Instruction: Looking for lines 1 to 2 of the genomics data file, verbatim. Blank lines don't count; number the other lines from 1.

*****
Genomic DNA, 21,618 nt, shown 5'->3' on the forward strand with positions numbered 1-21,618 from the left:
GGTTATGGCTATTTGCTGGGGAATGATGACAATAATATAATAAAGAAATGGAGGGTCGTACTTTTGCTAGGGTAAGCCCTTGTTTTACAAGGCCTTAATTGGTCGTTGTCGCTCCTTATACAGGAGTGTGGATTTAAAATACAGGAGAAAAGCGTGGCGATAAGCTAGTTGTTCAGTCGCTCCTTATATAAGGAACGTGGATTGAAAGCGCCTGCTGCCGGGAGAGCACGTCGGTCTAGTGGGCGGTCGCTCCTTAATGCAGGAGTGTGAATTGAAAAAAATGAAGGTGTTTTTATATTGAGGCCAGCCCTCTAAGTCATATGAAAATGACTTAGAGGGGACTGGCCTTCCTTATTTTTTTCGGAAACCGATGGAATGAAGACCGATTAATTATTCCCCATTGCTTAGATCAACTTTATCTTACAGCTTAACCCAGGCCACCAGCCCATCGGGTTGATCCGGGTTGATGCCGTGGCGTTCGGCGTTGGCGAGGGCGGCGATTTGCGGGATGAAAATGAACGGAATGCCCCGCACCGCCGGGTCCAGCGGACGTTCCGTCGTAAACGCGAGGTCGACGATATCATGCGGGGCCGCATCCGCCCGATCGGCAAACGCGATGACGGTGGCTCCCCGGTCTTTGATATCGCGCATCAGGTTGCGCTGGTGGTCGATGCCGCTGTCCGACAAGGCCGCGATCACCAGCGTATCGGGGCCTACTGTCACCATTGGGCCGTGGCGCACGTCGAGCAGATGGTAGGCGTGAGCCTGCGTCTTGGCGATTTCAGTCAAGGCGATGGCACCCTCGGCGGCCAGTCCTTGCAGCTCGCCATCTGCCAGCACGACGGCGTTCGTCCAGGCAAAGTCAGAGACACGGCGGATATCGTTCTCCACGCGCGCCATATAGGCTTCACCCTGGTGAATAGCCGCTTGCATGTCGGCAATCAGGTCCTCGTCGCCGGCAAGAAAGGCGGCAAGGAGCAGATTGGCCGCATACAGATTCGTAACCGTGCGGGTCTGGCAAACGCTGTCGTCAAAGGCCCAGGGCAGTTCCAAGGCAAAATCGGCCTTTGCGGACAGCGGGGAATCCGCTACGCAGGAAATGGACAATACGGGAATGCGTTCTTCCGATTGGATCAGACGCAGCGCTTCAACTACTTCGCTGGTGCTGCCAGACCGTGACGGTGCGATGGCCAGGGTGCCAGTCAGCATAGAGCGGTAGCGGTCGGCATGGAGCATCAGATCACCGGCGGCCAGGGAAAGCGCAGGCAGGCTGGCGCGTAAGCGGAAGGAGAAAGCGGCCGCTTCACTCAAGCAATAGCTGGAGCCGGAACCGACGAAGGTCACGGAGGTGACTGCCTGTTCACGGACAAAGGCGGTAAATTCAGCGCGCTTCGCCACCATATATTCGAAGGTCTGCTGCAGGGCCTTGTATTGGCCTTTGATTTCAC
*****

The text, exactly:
Genomic DNA, 21,618 nt, shown 5'->3' on the forward strand with positions numbered 1-21,618 from the left:
GGTTATGGCTATTTGCTGGGGAATGATGACAATAATATAATAAAGAAATGGAGGGTCGTACTTTTGCTAGGGTAAGCCCTTGTTTTACAAGGCCTTAATTGGTCGTTGTCGCTCCTTATACAGGAGTGTGGATTTAAAATACAGGAGAAAAGCGTGGCGATAAGCTAGTTGTTCAGTCGCTCCTTATATAAGGAACGTGGATTGAAAGCGCCTGCTGCCGGGAGAGCACGTCGGTCTAGTGGGCGGTCGCTCCTTAATGCAGGAGTGTGAATTGAAAAAAATGAAGGTGTTTTTATATTGAGGCCAGCCCTCTAAGTCATATGAAAATGACTTAGAGGGGACTGGCCTTCCTTATTTTTTTCGGAAACCGATGGAATGAAGACCGATTAATTATTCCCCATTGCTTAGATCAACTTTATCTTACAGCTTAACCCAGGCCACCAGCCCATCGGGTTGATCCGGGTTGATGCCGTGGCGTTCGGCGTTGGCGAGGGCGGCGATTTGCGGGATGAAAATGAACGGAATGCCCCGCACCGCCGGGTCCAGCGGACGTTCCGTCGTAAACGCGAGGTCGACGATATCATGCGGGGCCGCATCCGCCCGATCGGCAAACGCGATGACGGTGGCTCCCCGGTCTTTGATATCGCGCATCAGGTTGCGCTGGTGGTCGATGCCGCTGTCCGACAAGGCCGCGATCACCAGCGTATCGGGGCCTACTGTCACCATTGGGCCGTGGCGCACGTCGAGCAGATGGTAGGCGTGAGCCTGCGTCTTGGCGATTTCAGTCAAGGCGATGGCACCCTCGGCGGCCAGTCCTTGCAGCTCGCCATCTGCCAGCACGACGGCGTTCGTCCAGGCAAAGTCAGAGACACGGCGGATATCGTTCTCCACGCGCGCCATATAGGCTTCACCCTGGTGAATAGCCGCTTGCATGTCGGCAATCAGGTCCTCGTCGCCGGCAAGAAAGGCGGCAAGGAGCAGATTGGCCGCATACAGATTCGTAACCGTGCGGGTCTGGCAAACGCTGTCGTCAAAGGCCCAGGGCAGTTCCAAGGCAAAATCGGCCTTTGCGGACAGCGGGGAATCCGCTACGCAGGAAATGGACAATACGGGAATGCGTTCTTCCGATTGGATCAGACGCAGCGCTTCAACTACTTCGCTGGTGCTGCCAGACCGTGACGGTGCGATGGCCAGGGTGCCAGTCAGCATAGAGCGGTAGCGGTCGGCATGGAGCATCAGATCACCGGCGGCCAGGGAAAGCGCAGGCAGGCTGGCGCGTAAGCGGAAGGAGAAAGCGGCCGCTTCACTCAAGCAATAGCTGGAGCCGGAACCGACGAAGGTCACGGAGGTGACTGCCTGTTCACGGACAAAGGCGGTAAATTCAGCGCGCTTCGCCACCATATATTCGAAGGTCTGCTGCAGGGCCTTGTATTGGCCTTTGATTTCAC